An injury-depleted England face a demanding friendly against 2010 World Cup finalists the Netherlands at Wembley today as they begin life without departed manager Fabio Capello.
Capello’s shock resignation following the decision to strip John Terry of the captaincy has left England’s Euro 2012 preparations in limbo, with the FA yet to appoint a full-time successor to the Italian.
While Tottenham Hotspur manager Harry Redknapp is the overwhelming favorite to take over, the FA has yet to make a move for the Spurs boss, leaving Stuart Pearce to oversee today’s friendly.
Pearce — who is coach of the England under-21 team and who will manage the British team at the London Olympics this year — has made no secret of his willingness to lead England’s challenge at the Euros in Poland and Ukraine, but he remains a long-odds outside bet to succeed Capello on a permanent basis.
Any hopes Pearce may have had of using today’s friendly to enhance his credentials have not been helped by an injury crisis that has deprived him of Wayne Rooney, Tom Cleverly, Darren Bent and Kyle Walker.
Striker Bent looks set to miss out on Euro 2012 altogether after suffering ruptured ankle ligaments, his club Aston Villa reported on Monday.
Bent was injured when playing for Villa in Saturday’s 0-0 draw with Wigan Athletic and the extent of the problem was confirmed by a leading ankle specialist in London.
Strangely, Pearce has declined to draft in replacements for strikers Rooney and Bent, meaning that the three forwards who remain — Danny Welbeck, Daniel Sturridge and Fraizer Campbell — have only four caps between them.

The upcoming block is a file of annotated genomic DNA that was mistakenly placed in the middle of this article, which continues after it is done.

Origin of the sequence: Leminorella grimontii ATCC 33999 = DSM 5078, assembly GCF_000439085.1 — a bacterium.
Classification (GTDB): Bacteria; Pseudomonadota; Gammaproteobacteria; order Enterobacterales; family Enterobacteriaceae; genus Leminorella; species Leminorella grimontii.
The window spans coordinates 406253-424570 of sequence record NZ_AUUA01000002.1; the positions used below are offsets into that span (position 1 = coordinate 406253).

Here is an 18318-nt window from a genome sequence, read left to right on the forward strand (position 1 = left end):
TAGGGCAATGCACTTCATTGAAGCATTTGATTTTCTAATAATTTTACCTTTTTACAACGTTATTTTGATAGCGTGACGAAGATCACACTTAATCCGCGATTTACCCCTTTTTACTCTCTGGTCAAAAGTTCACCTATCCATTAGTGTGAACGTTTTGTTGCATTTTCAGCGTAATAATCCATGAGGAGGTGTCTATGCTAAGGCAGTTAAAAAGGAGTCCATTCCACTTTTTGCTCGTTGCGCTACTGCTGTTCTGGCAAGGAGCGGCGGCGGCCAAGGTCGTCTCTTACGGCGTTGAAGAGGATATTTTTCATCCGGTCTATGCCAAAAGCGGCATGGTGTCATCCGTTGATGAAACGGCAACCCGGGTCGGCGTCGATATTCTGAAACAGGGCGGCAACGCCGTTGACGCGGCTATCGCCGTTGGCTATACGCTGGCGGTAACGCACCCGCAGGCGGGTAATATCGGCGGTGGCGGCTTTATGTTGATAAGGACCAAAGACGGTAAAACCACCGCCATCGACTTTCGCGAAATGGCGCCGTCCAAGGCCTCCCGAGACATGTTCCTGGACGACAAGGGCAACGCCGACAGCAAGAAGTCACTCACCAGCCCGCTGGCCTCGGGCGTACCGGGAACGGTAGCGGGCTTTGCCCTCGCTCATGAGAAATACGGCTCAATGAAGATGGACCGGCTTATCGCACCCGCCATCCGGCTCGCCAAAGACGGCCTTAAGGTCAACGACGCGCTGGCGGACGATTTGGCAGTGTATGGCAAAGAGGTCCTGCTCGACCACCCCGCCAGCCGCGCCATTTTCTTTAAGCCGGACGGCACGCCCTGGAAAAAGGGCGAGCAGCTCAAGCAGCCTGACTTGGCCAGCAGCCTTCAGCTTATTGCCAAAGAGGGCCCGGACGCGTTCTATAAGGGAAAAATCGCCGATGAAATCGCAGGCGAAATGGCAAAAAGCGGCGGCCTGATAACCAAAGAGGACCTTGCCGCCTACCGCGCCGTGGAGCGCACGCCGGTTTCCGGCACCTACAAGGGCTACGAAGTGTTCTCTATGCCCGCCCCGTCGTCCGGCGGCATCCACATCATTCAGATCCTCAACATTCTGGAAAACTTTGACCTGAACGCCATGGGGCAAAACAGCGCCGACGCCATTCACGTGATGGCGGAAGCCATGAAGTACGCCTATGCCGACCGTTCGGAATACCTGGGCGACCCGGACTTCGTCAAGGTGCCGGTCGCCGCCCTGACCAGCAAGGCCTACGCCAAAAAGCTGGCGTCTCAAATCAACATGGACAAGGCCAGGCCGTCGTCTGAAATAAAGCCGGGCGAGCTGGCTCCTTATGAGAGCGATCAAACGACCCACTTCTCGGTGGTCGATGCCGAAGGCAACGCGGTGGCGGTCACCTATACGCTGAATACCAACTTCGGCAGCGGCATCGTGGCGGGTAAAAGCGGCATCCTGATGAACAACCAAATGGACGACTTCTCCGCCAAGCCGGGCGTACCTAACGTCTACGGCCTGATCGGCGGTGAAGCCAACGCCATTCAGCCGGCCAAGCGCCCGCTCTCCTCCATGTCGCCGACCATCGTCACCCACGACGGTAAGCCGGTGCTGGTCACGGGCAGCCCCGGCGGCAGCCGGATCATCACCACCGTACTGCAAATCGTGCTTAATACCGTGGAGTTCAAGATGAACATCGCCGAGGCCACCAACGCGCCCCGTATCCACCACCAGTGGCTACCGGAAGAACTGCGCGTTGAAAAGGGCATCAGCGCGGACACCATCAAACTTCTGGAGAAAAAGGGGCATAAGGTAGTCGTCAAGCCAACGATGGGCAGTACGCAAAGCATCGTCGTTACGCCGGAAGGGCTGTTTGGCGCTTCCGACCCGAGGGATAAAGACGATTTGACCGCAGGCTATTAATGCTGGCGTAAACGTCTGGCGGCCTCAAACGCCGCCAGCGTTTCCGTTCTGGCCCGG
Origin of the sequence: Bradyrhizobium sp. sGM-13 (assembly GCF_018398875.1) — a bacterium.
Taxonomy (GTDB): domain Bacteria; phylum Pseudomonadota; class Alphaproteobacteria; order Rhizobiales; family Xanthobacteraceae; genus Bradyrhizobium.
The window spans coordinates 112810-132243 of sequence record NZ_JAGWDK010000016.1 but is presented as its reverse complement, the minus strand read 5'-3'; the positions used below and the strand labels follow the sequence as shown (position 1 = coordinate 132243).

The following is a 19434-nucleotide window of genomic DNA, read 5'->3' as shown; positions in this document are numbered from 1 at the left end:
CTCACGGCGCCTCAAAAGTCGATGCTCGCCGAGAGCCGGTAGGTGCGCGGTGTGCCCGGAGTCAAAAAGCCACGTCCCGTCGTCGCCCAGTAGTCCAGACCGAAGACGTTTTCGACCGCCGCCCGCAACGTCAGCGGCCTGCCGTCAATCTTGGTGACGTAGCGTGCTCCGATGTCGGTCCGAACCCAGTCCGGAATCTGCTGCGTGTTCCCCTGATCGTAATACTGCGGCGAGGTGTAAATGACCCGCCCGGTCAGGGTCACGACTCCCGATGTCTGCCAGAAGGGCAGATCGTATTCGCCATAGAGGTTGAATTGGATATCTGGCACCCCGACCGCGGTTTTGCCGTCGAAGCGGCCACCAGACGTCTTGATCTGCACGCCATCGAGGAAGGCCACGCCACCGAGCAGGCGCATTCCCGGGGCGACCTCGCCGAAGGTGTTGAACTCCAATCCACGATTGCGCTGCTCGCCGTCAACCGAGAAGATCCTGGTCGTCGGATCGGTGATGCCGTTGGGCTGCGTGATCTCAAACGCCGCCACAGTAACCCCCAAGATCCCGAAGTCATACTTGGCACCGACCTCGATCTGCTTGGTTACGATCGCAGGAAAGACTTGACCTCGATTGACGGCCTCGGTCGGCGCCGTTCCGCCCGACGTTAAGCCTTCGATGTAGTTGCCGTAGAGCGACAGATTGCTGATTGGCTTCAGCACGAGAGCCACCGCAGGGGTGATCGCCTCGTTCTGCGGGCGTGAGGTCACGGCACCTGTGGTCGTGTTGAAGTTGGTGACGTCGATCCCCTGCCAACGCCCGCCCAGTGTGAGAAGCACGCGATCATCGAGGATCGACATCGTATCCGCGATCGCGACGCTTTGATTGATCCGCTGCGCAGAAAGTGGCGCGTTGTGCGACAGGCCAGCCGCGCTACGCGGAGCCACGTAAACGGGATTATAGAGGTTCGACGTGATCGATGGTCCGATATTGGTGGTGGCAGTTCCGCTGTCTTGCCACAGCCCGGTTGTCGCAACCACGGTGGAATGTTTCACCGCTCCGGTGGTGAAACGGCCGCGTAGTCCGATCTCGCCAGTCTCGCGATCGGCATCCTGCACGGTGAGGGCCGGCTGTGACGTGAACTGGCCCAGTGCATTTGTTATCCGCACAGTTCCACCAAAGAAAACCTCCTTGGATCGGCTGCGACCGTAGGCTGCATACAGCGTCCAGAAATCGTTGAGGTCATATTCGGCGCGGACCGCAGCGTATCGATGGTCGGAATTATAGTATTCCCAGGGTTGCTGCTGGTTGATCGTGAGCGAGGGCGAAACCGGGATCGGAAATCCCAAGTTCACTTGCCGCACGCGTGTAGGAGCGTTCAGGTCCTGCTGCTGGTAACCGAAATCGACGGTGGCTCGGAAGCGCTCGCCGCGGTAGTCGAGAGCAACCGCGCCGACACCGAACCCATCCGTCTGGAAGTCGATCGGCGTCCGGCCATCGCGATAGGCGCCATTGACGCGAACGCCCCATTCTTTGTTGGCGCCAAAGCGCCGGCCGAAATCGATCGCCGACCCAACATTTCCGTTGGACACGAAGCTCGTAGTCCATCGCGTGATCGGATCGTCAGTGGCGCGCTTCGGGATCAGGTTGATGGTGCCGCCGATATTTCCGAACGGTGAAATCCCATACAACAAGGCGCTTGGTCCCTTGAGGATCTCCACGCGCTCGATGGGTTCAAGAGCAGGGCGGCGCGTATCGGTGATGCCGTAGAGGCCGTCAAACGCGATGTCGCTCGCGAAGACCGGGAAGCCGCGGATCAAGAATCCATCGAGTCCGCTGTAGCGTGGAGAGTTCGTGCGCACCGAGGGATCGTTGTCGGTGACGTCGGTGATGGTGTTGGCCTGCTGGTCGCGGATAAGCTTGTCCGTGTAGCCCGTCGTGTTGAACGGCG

With Terry already missing through injury, Pearce also raised eyebrows last week by choosing to omit veterans such as Rio Ferdinand and Frank Lampard.
“I know Frank, Rio and some of the other senior players. I don’t think I would learn anything watching them play, but I might learn something from watching some of the younger players,” Pearce said. “We are on the home run for the tournament and it’s important we get young faces in and see if they can handle a game of this magnitude.”
One veteran who did make the cut is Liverpool captain Steven Gerrard, who is expected to regain the captain’s armband he wore at the 2010 World Cup.
Gerrard, 31, will win his 90th cap today, but he hinted at the weekend that he may be entering the final few months of his international career as he seeks to prolong his playing days at Liverpool.
“It’s something I am going to have to sit down and think about after the Euros this summer,” Gerrard said. “First and foremost is that I love playing for England, and to captain your country is the pinnacle for any player, so that makes me proud.”
“I am aware of the future, the injuries I’ve had, and I want to play for Liverpool for as long as I can,” added Gerrard, who returns to Wembley just three days after lifting the League Cup at the stadium in Sunday’s win over Cardiff City.
Gerrard’s Liverpool and England teammate Stewart Downing is hopeful the midfielder may yet reconsider any decision to retire.
“I have not spoken to Steven about whether he is going to retire after the tournament, but I would be selfish and say I hope he plays on,” Downing said. “He is a great player and we need players like him in our team. He [Gerrard] is a great influence on players. He drives teams on. If he is given the captaincy, that is a good thing.”